Developing CollaboRATE: A fast and frugal patient-reported measure of shared decision making in clinical encounters

Elwyn, Glyn, Barr, Paul James, Grande, Stuart W., Thompson, Rachel, Walsh, Thom and Ozanne, Elissa M. (2013) Developing CollaboRATE: A fast and frugal patient-reported measure of shared decision making in clinical encounters. Patient Education and Counseling, 93 1: 102-107. doi:10.1016/j.pec.2013.05.009


Author Elwyn, Glyn
Barr, Paul James
Grande, Stuart W.
Thompson, Rachel
Walsh, Thom
Ozanne, Elissa M.
Title Developing CollaboRATE: A fast and frugal patient-reported measure of shared decision making in clinical encounters
Journal name Patient Education and Counseling   Check publisher's open access policy
ISSN 0738-3991
1873-5134
Publication date 2013-10-01
Year available 2013
Sub-type Article (original research)
DOI 10.1016/j.pec.2013.05.009
Volume 93
Issue 1
Start page 102
End page 107
Total pages 6
Place of publication Shannon, Co. Clare Ireland
Publisher Elsevier Ireland Ltd
Collection year 2014
Language eng
Formatted abstract
Objective: Measuring the process of shared decision making is a challenge, which constitutes a barrier to research and implementation. The aim of the study was to report the development of CollaboRATE, brief patient-reported measure of shared decision making.

Methods:
We used the following stages: (1) item formulation; (2) cognitive interviews; (3) item refinement; and (4) pilot testing of final items. Participants were over 18 years old, recruited from the public areas of the Dartmouth-Hitchcock Medical Center.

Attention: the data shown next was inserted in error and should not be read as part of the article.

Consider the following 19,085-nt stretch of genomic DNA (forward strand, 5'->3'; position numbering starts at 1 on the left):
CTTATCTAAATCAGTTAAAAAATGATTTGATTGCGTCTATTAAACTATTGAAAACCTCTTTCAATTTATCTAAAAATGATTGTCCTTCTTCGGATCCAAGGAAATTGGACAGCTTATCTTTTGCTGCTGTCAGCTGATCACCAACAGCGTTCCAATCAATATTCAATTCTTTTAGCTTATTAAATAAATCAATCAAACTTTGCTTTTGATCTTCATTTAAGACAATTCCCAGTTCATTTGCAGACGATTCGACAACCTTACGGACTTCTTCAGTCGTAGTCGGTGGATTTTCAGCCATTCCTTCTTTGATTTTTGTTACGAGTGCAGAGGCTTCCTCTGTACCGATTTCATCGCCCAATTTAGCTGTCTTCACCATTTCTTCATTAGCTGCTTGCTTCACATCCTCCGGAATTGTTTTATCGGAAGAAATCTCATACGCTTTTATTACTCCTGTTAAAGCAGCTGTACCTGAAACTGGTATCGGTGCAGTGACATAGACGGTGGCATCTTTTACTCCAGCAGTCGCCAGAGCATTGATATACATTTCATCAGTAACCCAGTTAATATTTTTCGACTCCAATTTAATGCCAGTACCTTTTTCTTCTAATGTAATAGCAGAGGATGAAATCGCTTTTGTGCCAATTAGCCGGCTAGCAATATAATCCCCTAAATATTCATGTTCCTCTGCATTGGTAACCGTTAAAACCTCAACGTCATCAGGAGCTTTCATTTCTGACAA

Results:
The key finding of this study is that developing a brief patient-reported measure of shared decision making requires a move away from terms such as 'decisions', 'options' and 'preferences'. Although technically correct, these terms act as barriers. They are often unfamiliar, and they also implicitly assume that patients are willing to take active roles in decision making; whereas patients are often unaware that decisions are required, or have taken place, never mind feel that they could or should have participated in them.

Conclusion:
These methods have allowed us to develop a brief, patient-reported measure of shared decision making that is highly accessible to intended users. Practice implications: The potential strength of the CollaboRATE will be the ability for completion in less than 30. s, and across a range of routine settings
Keyword Shared decision making
Measurement
Cognitive interviewing
Health Care Decisions
Option Scale
Q-Index Code C1
Q-Index Status Provisional Code
Institutional Status Non-UQ

Document type: Journal Article
Sub-type: Article (original research)
Collections: Non HERDC
School of Psychology Publications
 
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Created: Fri, 15 Nov 2013, 20:12:05 EST by Miss Rachel Thompson on behalf of School of Psychology